Multiple test corrections are a fundamental step in the analysis of differentially expressed genes, as the number of tests performed would otherwise inflate the false discovery rate (FDR). Recent methods for P-value correction involve a regression model in order to include covariates that are informative of the power of the test. Here, we present Progressive proportions plot (Prog-Plot), a visual tool to identify the functional relationship between the covariate and the proportion of P-values consistent with the null hypothesis. The relationship between the proportion of P-values and the covariate to be included is needed, but there are no available tools to verify it. The approach presented here aims at having an objective way to specify regression models instead of relying on prior knowledge.
High-throughput transcriptome sequencing (RNA-seq) is a widely used technique to understand biological systems and, in general, phenotypic variation. Specifically, the detection of differentially expressed (DE) genes is a topic of constant discussion and improvement (see Costa-Silva et al., 2017).
An important part of the differential expression analysis is the multiple testing correction, given that the number of simultaneous tests usually varies in the range of thousands to tens of thousands. Although the correction proposed by Benjamin and Hochberg (1995) is still arguably the most used, there have been some new proposals to improve this step it in the last decade (see, for example, Korthauer et al., 2019).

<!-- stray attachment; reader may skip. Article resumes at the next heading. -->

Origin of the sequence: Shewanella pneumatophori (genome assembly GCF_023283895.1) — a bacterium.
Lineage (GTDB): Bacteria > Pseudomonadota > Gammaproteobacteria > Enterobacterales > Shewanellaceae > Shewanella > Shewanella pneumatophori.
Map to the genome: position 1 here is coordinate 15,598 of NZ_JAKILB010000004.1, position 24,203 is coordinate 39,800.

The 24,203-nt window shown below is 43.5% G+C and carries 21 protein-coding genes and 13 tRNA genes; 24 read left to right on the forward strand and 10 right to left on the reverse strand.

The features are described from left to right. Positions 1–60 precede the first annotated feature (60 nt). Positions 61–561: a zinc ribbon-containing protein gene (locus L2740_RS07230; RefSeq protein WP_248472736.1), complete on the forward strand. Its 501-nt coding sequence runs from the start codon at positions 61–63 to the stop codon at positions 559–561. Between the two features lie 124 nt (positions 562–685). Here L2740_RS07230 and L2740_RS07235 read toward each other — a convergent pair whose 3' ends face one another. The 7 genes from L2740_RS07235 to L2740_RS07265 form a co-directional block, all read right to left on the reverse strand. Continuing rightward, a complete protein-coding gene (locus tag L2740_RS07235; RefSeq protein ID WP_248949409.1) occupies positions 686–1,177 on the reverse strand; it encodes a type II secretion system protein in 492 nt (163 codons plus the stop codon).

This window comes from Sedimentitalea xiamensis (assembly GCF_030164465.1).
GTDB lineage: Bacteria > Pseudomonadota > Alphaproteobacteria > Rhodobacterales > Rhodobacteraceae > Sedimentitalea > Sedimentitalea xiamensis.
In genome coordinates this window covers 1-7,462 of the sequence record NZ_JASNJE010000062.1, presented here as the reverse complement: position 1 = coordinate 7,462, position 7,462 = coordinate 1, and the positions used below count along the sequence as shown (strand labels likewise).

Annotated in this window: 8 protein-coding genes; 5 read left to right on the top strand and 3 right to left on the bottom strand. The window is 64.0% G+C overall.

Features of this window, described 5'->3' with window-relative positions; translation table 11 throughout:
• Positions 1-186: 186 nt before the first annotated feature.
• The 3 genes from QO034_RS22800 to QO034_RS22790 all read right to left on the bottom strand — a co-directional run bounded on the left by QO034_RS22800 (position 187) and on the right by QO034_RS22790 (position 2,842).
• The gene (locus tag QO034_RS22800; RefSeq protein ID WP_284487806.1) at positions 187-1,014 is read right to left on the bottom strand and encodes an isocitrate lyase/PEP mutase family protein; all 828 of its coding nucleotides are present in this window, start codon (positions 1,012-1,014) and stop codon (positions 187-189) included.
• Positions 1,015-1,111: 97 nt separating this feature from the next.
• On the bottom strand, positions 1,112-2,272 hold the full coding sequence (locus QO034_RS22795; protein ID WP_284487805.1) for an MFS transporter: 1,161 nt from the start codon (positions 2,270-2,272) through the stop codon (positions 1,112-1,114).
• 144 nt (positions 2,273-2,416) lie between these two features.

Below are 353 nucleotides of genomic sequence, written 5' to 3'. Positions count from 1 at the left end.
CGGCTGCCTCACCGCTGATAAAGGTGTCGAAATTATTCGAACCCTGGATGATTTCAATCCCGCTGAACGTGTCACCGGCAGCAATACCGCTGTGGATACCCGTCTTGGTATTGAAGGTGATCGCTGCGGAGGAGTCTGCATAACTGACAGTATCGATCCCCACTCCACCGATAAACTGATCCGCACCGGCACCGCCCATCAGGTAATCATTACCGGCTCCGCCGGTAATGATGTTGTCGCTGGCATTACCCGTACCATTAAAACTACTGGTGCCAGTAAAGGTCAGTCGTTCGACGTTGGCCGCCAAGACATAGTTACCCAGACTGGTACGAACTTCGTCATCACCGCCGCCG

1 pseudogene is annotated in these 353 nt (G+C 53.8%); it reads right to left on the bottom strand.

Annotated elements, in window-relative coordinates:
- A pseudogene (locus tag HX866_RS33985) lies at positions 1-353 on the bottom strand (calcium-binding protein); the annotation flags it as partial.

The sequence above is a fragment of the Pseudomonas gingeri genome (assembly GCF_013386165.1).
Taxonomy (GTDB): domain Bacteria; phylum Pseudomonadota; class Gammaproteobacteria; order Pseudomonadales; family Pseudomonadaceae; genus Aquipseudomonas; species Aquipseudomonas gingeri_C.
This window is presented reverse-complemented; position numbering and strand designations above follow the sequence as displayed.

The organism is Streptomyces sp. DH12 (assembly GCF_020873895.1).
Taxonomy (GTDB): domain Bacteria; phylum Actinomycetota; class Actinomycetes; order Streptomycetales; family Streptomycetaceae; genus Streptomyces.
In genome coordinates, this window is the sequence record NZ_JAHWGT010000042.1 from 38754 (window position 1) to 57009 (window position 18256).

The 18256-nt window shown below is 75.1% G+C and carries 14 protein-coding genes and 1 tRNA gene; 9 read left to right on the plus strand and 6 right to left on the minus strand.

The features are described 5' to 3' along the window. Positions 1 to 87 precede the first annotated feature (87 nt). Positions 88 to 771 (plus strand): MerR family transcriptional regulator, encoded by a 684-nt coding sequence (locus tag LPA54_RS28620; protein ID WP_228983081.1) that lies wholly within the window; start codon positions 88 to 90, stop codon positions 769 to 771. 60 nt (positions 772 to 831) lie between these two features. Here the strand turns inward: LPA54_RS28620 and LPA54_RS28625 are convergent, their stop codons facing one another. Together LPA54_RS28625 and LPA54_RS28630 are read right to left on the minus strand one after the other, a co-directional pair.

Some of the most recent methods mainly include improvements related to power. One of them consists of including a regression step with an informative covariate (see Boca and Leek, 2018; Lei and Fithian, 2018 and Scott et al., 2015). All these methods rely on the relationship of the covariate to the P-value outcome of the test used for detecting differential expression. However, to the best of our knowledge, there is no systematic method to identify the functional relationship that these tools require. Until now, the researcher would need to have prior information on the informativeness of the covariate or achieve a satisfactory model through trial and error.
An important part of the correction proposed by Boca and Leek is the tuning parameter lambda (λ). This parameter is used in the estimation of the proportion of null P-values as it is shown in the Materials and Methods. The choice of a single value of λ constitutes a trade-off between bias and variance. A small value of λ will give biased estimates with low variance, and a value closer to 1 will give estimates with a smaller bias but that is highly variable. Like in other previous work, Boca and Leek tackle this issue by calculating estimates for a range of values of λ and taking as a final estimate the smoothed value at a λ close to 1, in this case λ=0.95 (Boca and Leek, 2018). This method will give a more robust estimate with a reasonable bias.
Here, we present Progressive proportions plot (Prog-Plot; https://github.com/nbellor/progplot), a visual tool to help identify the functional relationship between the co-variate and the null proportion. Prog-Plot was conceived to identify this relationship in the context of the correction proposed by Boca and Leek (2018). In brief, Prog-Plot draws curves of proportions based on different thresholds of λ in a progressive manner, which allows the user to choose the best model fit. Prog-Plot is implemented in the R programming language. Instructions for download and usage can be found at https://github.com/nbellor/progplot.